July 2019
Volume 60, Issue 9
Open Access
ARVO Annual Meeting Abstract  |   July 2019
Gut microbiota intensifies retinal vascular defects by targeting adherens junction protein p120-catenin in angiotensin converting enzyme 2 (ACE2) deficient type 1 diabetes (T1D)
Author Affiliations & Notes
  • Ram Prasad
    Ophthalmology and Visual Science, University of Alabama at Birmingham, Birmingham, Alabama, United States
  • Yaqian Duan
    Department of Ophthalmology, Indiana University, Indianapolis, Indiana, United States
  • Gopalkrishna Sreejit
    Pathology, University of Alabama at Birmingham, Birmingham, Alabama, United States
  • Jason L. Floyd
    Ophthalmology and Visual Science, University of Alabama at Birmingham, Birmingham, Alabama, United States
  • Baskaran Athmanathan
    Pathology, University of Alabama at Birmingham, Birmingham, Alabama, United States
  • Prabhakara R Nagareddy
    Pathology, University of Alabama at Birmingham, Birmingham, Alabama, United States
  • Maria B Grant
    Ophthalmology and Visual Science, University of Alabama at Birmingham, Birmingham, Alabama, United States
  • Footnotes
    Commercial Relationships   Ram Prasad, None; Yaqian Duan, None; Gopalkrishna Sreejit, None; Jason Floyd, None; Baskaran Athmanathan, None; Prabhakara Nagareddy, None; Maria Grant, None
  • Footnotes
    Support  NEI Grant EY028858
Investigative Ophthalmology & Visual Science July 2019, Vol.60, 977. doi:https://doi.org/
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      Ram Prasad, Yaqian Duan, Gopalkrishna Sreejit, Jason L. Floyd, Baskaran Athmanathan, Prabhakara R Nagareddy, Maria B Grant; Gut microbiota intensifies retinal vascular defects by targeting adherens junction protein p120-catenin in angiotensin converting enzyme 2 (ACE2) deficient type 1 diabetes (T1D). Invest. Ophthalmol. Vis. Sci. 2019;60(9):977. doi: https://doi.org/.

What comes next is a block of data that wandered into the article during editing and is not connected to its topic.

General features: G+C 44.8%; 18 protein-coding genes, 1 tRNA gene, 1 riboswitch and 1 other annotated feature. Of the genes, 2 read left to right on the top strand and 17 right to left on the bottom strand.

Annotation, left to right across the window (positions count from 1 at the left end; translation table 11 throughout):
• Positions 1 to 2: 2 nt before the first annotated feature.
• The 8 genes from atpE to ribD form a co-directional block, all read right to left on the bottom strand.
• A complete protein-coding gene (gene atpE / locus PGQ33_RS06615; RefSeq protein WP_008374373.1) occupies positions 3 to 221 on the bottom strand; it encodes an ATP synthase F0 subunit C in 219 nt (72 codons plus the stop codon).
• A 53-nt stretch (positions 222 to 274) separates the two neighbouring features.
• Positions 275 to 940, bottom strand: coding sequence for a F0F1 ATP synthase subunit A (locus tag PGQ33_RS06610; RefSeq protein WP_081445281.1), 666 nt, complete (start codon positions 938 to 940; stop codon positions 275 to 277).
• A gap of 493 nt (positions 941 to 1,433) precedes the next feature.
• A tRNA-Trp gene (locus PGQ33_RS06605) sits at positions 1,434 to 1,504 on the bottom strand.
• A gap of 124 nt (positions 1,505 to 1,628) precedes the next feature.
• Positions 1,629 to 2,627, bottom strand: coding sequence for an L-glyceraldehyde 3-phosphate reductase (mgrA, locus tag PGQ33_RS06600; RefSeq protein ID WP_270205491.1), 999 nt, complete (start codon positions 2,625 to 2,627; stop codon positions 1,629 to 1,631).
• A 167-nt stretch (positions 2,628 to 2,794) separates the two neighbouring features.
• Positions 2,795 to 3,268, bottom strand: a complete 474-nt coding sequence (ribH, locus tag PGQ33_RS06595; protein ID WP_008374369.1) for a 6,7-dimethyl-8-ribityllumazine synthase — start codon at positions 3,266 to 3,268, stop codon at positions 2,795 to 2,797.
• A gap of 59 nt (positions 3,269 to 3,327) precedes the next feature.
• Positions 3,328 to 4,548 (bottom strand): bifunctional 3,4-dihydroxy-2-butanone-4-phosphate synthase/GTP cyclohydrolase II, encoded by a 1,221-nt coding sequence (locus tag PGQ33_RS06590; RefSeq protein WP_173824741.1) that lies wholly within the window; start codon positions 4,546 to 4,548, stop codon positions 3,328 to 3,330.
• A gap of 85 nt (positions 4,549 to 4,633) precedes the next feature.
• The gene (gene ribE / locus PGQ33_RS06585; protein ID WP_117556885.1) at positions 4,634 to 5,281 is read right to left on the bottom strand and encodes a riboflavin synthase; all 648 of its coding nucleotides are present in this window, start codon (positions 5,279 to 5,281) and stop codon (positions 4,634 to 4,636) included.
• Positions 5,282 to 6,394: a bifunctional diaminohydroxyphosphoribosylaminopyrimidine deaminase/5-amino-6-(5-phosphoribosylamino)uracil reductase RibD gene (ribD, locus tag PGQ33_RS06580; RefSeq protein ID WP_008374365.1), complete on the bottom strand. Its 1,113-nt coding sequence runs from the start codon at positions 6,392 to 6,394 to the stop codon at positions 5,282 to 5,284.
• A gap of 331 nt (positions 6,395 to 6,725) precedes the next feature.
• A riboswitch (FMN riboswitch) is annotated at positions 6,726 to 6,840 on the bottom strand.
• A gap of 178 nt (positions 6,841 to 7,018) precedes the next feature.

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      © ARVO (1962-2015); The Authors (2016-present)

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Abstract

Purpose : Previously, we showed that diabetic retinopathy (DR) was accelerated in a T1D model that had loss of angiotensin converting enzyme 2 (ACE2-/-Akita), a component of the protective arm of the renin angiotensin system. In this study, we sought to determine whether the gut microbiome which is typically altered in T1D may contribute to the deleterious retinal effect we observed in the ACE2-/-Akita mice by increasing microbial products in the circulation.

Methods : Wild type (WT), Akita and ACE2-/-Akita mice were studied at 9 months of diabetes. Microbial load in the circulation was assessed by measuring circulating peptidoglycan (PGN) levels along with markers of the gut vascular barrier (GVB). The effect of PGN, a known Toll-like receptor (TLR)-2 agonist, on retinal endothelial cells (HREC) was studied. We specifically focused on PGNs ability to cause retinal damage via activation of the Nlrp3 inflammasome- IL-1b and MyD88/ARNO/ARF6 pathway.

Results : Loss of ACE2 promoted gut barrier permeability through decreased p120-catenin and VE-Cadherin expression in the intestine of ACE2-/-Akita mice. Increased vascular permeability was associated with barrier dysfunction and microbial translocation. The level of plasma PGN (2.5 folds, p<0.007) and acellular capillaries (2 fold, p<0.05) were significantly higher in ACE2-/-Akita mice compared with Akita and wildtype mice. HRECs when treated with PGN showed dissociation of VE-cadherin junctional complexes by depleting p120-catenin. This was mediated through MyD88/ARNO/ARF6 pathway. PGN, a potent signal 1, and in combination with a signal 2 (nigericin) failed to evoke IL-1b release in HRECs.

Conclusions : These data suggest that microbiota-derived PGN has direct deleterious effect on retinal endothelial cells to promote permeability and vascular damage. Strategies aimed at resorting gut health may serve to prevent development of DR.

This abstract was presented at the 2019 ARVO Annual Meeting, held in Vancouver, Canada, April 28 - May 2, 2019.

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